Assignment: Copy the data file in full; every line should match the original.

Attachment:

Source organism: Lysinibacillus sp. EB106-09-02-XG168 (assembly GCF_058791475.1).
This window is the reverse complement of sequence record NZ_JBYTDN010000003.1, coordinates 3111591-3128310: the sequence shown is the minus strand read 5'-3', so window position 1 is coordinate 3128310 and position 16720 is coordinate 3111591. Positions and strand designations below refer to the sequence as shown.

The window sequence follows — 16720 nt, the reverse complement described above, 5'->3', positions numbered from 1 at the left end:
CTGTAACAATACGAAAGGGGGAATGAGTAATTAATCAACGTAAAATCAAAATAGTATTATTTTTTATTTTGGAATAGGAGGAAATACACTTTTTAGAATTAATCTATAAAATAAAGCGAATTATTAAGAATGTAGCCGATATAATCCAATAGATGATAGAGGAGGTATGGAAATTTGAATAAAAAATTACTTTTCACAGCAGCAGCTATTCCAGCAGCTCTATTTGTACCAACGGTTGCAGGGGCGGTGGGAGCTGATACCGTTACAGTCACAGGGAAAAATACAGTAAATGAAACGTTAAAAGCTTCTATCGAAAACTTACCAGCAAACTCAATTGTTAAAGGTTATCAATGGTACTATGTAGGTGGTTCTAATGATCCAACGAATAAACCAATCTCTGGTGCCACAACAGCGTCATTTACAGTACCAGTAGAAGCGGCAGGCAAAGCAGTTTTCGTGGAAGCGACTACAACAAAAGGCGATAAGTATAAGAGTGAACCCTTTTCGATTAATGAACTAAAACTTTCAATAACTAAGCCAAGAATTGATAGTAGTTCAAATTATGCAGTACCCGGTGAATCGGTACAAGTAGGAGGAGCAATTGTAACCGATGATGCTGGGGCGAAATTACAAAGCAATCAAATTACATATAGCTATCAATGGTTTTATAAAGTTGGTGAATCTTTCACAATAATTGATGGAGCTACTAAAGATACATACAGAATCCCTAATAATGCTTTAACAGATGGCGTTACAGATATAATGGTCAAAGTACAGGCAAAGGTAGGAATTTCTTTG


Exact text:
Source organism: Lysinibacillus sp. EB106-09-02-XG168 (assembly GCF_058791475.1).
This window is the reverse complement of sequence record NZ_JBYTDN010000003.1, coordinates 3111591-3128310: the sequence shown is the minus strand read 5'-3', so window position 1 is coordinate 3128310 and position 16720 is coordinate 3111591. Positions and strand designations below refer to the sequence as shown.

The window sequence follows — 16720 nt, the reverse complement described above, 5'->3', positions numbered from 1 at the left end:
CTGTAACAATACGAAAGGGGGAATGAGTAATTAATCAACGTAAAATCAAAATAGTATTATTTTTTATTTTGGAATAGGAGGAAATACACTTTTTAGAATTAATCTATAAAATAAAGCGAATTATTAAGAATGTAGCCGATATAATCCAATAGATGATAGAGGAGGTATGGAAATTTGAATAAAAAATTACTTTTCACAGCAGCAGCTATTCCAGCAGCTCTATTTGTACCAACGGTTGCAGGGGCGGTGGGAGCTGATACCGTTACAGTCACAGGGAAAAATACAGTAAATGAAACGTTAAAAGCTTCTATCGAAAACTTACCAGCAAACTCAATTGTTAAAGGTTATCAATGGTACTATGTAGGTGGTTCTAATGATCCAACGAATAAACCAATCTCTGGTGCCACAACAGCGTCATTTACAGTACCAGTAGAAGCGGCAGGCAAAGCAGTTTTCGTGGAAGCGACTACAACAAAAGGCGATAAGTATAAGAGTGAACCCTTTTCGATTAATGAACTAAAACTTTCAATAACTAAGCCAAGAATTGATAGTAGTTCAAATTATGCAGTACCCGGTGAATCGGTACAAGTAGGAGGAGCAATTGTAACCGATGATGCTGGGGCGAAATTACAAAGCAATCAAATTACATATAGCTATCAATGGTTTTATAAAGTTGGTGAATCTTTCACAATAATTGATGGAGCTACTAAAGATACATACAGAATCCCTAATAATGCTTTAACAGATGGCGTTACAGATATAATGGTCAAAGTACAGGCAAAGGTAGGAATTTCTTTG